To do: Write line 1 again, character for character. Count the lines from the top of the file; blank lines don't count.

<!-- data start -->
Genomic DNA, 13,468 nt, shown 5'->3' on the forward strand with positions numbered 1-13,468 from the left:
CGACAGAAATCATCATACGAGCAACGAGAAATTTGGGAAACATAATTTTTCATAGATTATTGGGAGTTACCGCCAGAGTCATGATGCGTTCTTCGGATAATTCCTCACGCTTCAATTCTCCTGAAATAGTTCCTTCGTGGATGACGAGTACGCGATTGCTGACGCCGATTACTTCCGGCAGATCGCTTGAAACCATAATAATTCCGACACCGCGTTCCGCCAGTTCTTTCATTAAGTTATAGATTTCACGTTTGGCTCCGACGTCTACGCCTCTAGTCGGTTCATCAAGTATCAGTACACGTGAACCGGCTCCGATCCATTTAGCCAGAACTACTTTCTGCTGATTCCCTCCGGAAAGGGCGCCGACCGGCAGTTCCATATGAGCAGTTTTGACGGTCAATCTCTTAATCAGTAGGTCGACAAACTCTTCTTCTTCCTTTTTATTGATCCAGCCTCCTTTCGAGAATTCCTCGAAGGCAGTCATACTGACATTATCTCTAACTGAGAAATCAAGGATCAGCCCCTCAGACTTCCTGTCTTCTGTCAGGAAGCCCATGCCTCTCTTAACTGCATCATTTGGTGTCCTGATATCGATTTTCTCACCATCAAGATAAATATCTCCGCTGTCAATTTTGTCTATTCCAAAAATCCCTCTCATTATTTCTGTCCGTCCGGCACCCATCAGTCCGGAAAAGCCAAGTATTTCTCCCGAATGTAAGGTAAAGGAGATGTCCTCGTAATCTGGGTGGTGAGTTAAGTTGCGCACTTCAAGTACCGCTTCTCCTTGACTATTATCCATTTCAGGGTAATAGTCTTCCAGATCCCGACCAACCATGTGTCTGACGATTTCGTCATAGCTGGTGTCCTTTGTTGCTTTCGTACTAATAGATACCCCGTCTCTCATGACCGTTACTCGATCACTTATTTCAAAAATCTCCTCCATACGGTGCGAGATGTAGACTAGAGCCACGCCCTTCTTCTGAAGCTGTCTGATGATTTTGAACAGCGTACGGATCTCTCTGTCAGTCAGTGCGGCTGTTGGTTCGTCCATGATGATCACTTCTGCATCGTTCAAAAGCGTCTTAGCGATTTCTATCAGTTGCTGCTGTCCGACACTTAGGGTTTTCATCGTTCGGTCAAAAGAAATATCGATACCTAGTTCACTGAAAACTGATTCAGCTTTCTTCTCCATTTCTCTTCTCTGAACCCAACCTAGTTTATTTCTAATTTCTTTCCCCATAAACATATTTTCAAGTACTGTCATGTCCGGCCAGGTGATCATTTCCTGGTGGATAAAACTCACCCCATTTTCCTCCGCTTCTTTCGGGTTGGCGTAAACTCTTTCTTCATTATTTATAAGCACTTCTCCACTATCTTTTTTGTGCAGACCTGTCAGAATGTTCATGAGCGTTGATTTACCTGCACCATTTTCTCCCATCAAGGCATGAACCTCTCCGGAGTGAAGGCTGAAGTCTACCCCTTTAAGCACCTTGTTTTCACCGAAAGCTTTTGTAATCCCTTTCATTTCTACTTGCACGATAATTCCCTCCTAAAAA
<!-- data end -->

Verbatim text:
Genomic DNA, 13,468 nt, shown 5'->3' on the forward strand with positions numbered 1-13,468 from the left: